10 Minute Ties

10 Minute Ties

Large Matukas: Big browns at twilight and dusk? Here's the fly...

  • By: A. K. Best
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  • Hook: Mustad 79580 size 2
  • Wire: Diameter to match hook shank
  • Thread: Danville's black Monocord
  • Rib: Thin gold braid
  • Body: Tan yarn
  • Wings: Two pair of webby, mottled-brown Cocque de Leon butt feathers
  • Collar: One mottled Cocque de Leon butt feather
I occasionally enjoy going to the stream in the evening to look for deep holes and drop-offs where I'll fish a large, weighted Matuka in hopes of fooling a big, cannibalistic brown trout. I usually take a 6- or 7-weight, 9-foot rod and fish a 7-foot leader with a 3X tippet. It's a meat-and-potatoes set up, but it's what I need if I have any hope of landing the big fish that come out in the evening looking for a mouthful. I prefer a mottled-wing Matuka-style fly for this kind of fishing because the wing of the Matuka is lashed to the hook shank, preventing the wing from separating from the weighted body of the fly. Some Cocque de Leon rooster saddles have a few feathers at the butt of the pelt that are perfect for this and make beautiful Matukas.

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  1. Place a size 2 streamer hook in the vise and wrap lead-substitute wire from just above the hook point to within a hook-gap space behind the eye.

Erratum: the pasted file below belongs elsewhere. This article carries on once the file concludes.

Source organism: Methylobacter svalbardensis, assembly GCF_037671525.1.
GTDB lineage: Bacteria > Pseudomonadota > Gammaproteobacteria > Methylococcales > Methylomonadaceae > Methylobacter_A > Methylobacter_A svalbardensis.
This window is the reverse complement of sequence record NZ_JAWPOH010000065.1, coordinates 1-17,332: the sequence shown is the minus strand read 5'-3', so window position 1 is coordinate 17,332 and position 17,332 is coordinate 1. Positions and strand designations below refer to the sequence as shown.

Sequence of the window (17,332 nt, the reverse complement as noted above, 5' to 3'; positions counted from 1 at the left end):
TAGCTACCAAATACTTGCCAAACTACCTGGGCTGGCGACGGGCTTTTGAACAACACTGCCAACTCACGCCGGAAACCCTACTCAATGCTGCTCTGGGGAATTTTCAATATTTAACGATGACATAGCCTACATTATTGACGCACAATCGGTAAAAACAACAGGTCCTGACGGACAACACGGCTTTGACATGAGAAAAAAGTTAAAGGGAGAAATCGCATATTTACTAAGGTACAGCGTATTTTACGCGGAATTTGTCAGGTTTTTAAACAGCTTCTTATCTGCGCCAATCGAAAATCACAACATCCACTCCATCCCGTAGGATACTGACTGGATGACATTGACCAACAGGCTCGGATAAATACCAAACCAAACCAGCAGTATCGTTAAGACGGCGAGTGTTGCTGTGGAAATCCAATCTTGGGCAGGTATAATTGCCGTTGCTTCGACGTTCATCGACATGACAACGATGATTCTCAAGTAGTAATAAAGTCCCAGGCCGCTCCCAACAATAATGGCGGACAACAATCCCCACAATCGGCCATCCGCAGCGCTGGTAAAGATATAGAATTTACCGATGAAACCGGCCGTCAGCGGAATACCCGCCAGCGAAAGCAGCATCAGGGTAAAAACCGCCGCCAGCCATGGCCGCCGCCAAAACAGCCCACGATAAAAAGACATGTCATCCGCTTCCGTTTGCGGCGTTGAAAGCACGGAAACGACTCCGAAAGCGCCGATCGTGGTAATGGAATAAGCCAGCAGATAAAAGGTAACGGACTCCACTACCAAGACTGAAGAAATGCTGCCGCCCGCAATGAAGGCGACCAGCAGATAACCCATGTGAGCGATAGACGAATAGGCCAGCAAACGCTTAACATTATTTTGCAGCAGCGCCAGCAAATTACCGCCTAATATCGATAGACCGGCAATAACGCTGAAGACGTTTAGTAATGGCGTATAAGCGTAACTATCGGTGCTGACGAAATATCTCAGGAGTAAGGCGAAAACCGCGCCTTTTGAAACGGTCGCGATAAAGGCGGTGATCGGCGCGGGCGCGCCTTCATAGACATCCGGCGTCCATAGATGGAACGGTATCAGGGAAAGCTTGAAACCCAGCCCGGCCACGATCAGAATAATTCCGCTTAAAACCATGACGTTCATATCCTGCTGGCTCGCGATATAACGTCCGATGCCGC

2. Attach tying thread just behind the eye and wind back and forth over the lead wire a couple of times. Liberally coat with head lacquer.
  3. Tie in the gold ribbing immediately behind the lead wraps.
  4. Tie in yarn immediately behind the lead wraps, and then wind thread forward to hang down immediately in front of the lead wraps.
  5. Carefully wind the tan yarn forward and tie it off on top of the hook immediately in front of the lead wraps.
  6. Carefully pair the wings, strip enough fibers from the tops to allow for tie down behind the eye and enough fibers from the bottom to clear space for lashing to the top of the hook shank. Wing should extend beyond the end of the hook by at least a hook length.
  7. Wet top wing fibers with saliva and stroke them up to form "V's" and take the first turn of ribbing under the wings.
  8. Continue ribbing over the wings to the front of the body, tie off the ribbing on top of the hook.
  9. Tie on the collar feather on top of the hook with the shiny side forward.
  10. Carefully wind the collar hackle to lean to the rear, whip finish and apply two or three coats of head lacquer.